The Increasing Dangers of Maze Ransomware


Ransomware has been a buzzworthy topic for more than just IT professionals for some time now. A recent ransomware development referred to as Maze is proving to be extremely dangerous for the security and safety not only of companies but also of their patients, customers, and/or clients as well. Through understanding maze ransomware and its growing impact on security, companies can implement more effective internal practices to decrease the chances of a security breach.

What is Maze Ransomware?

Maze ransomware may be new to the cybersecurity scene, but it has already had a dangerous and controversial impact. Maze ransomware goes beyond other ransomware by creating cryptocurrency sites and malicious spam (“malspam”) campaigns that impersonate security vendors and/or government agencies. Maze first gained widespread attention when the virus duped consumers into believing they were installing a trustworthy security update to their computers and instead had their personal and sensitive information stolen, encrypted, and held for ransom. When first discovered in November 2019, maze ransomware gained national attention and provoked a panic among state and federal government officials as well as private citizens and corporations due to its particularly malicious and advanced ability to steal and encrypt sensitive data.

A maze ransomware breach packs a one-two punch for victims, as it not only invades and steals confidential information, but it also demands a ransom payment from victims in exchange for their own information. According to the Federal Bureau of Investigation (FBI), maze ransomware has even targeted government agencies – such as the City of Pensacola, Florida wherein stolen data was published as an attempt by hackers to pressure the city into paying a ransom.

Additionally, maze operators have established a “shaming” website unlike anything previously created by ransomware hackers. The shaming website shares the confidential data that is stolen. Meaning that victims’ full names and other personal information, such as social security numbers, could be published online. This threat shows how far cybercriminals are willing to go to secure a ransom from victims. If a ransom is left unpaid, stolen data will be published online and will remain online – increasing in detail as time passes and until the ransom is paid. Maze has even begun to share that their victims are along with group information. Maze is representative of a trend of increasingly aggressive ransomware hacks that government agencies, corporations, and citizens will have to protect themselves against moving forward.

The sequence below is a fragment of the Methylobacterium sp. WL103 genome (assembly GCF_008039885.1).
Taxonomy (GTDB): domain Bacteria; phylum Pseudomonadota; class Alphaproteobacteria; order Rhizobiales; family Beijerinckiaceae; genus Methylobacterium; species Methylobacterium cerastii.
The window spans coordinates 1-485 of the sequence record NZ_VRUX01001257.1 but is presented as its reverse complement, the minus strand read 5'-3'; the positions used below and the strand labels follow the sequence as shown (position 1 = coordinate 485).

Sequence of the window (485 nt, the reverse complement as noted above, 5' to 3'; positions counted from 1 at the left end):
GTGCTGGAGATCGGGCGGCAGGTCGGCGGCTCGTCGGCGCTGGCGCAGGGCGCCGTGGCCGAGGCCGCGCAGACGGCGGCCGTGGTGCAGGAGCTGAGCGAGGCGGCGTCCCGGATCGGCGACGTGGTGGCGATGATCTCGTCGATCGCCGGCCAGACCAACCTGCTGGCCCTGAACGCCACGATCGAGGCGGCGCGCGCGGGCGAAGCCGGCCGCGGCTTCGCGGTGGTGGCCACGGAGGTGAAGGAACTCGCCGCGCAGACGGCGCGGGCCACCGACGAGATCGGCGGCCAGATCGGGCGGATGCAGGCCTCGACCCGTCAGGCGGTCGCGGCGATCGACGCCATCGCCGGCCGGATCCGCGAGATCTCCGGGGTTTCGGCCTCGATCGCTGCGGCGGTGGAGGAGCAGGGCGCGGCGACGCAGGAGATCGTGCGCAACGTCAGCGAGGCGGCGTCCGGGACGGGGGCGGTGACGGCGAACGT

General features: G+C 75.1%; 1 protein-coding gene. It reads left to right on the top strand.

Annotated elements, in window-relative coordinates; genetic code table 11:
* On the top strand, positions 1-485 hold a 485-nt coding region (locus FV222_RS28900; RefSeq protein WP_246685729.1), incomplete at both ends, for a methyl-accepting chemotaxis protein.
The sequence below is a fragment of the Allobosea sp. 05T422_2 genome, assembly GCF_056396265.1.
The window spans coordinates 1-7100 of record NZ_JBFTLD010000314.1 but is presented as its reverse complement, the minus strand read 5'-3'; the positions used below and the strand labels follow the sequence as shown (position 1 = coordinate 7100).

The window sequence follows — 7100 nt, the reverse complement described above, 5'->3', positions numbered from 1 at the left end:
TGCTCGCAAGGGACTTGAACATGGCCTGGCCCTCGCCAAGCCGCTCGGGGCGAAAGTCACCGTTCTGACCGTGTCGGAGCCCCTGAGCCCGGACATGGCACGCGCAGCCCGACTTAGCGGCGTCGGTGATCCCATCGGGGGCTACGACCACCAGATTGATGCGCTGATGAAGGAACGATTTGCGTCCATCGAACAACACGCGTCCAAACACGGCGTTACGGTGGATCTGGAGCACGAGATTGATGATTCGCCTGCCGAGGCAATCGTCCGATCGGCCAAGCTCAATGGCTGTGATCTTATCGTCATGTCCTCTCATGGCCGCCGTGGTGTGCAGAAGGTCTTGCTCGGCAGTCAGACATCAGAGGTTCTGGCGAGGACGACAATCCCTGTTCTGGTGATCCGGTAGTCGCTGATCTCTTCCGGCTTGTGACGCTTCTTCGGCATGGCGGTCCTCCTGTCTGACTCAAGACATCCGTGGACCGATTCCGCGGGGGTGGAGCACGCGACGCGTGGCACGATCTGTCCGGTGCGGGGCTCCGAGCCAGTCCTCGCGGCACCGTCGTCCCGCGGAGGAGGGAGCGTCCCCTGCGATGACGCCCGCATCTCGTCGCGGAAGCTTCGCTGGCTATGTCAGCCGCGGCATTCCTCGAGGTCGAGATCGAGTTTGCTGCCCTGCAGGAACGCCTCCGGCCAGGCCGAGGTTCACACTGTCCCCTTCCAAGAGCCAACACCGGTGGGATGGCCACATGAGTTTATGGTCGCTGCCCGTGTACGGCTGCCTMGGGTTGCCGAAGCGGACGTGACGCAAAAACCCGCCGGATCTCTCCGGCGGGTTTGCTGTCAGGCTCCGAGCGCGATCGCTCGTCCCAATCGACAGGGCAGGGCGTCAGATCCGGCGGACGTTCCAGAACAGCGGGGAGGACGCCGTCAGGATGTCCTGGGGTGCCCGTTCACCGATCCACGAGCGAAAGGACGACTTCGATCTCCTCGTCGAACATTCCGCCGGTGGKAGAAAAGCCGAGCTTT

The Current Threat

As 2020 has proven unpredictable so far, maze too continues to shock victims with increased levels of malice. Amid a global pandemic, maze issued a statement that its ransomware would not attack healthcare providers and organizations; however, this quickly proved to be untrue. Maze has reportedly hacked healthcare organizations resulting in patients’ confidential medical information and personal information being compromised. Hacking healthcare providers and associated organizations during the Coronavirus pandemic proves no industry or company is immune from maze attacks.

Companies can take steps to secure their data, including segmentation, encryption, endpoint security, regularly applying updates and patches, multifactor authentication, and more. According to the FBI, the following measures are recommended to safeguard data from hackers:

Educate on Maze Ransomware is a crucial first step in stopping any hacking attempts. Companies should educate their employees on what maze is and the most obvious phishing attempts used to lure victims. Most notable are emails camouflaged as being from a trusted source that encourage recipients to share sensitive information like passwords and user IDs. It’s important that employees receive cybersecurity training so they do not open unsolicited emails, attachments, or fall victim to other hacking attempts. A strong password policy for all employees is also recommended to prevent hacking.

Enable Spam Filters to prevent phishing emails from reaching end-users’ inboxes. Companies can implement strong security filters through the adoption of technology that prevents email spoofing, such as Sender Policy Framework (SPF), Domain Message Authentication Reporting and Conformance (DMARC), and DomainKeys Identified Mail (DKIM). Companies should also configure firewalls to block access to known malicious IP addresses in addition to installing anti-virus and anti-malware programs that can scan computer regularly.

Regularly Back Up Data to a secure, offsite location so you can restore stolen data in the event an attack occurs. An easy way to accomplish this is by enabling automatic backups instead of relying on a user to routinely remember. Backups can be protected through the use of strong passwords. Backups should be regularly tested to ensure data is being saved.

Regularly Audit Users so you can frequently remove those who should not have access, including administrative rights. In addition to performing user audits, systems administrators should also audit gateway systems and Remote Desktop Protocols (RDPs) for any discrepancies in access or usage.

Texas Cybersecurity Lawyers

In under a year, maze ransomware attacks have proven to be extremely dangerous to both companies and their patrons. The cybersecurity and privacy lawyers at MehaffyWeber are experienced and knowledgeable on the statutory framework and applicable government regulations, in addition to being skilled litigators, and have represented victims of maze ransomware attacks. If your company has been a victim of a cybersecurity or ransomware hack, please contact us today.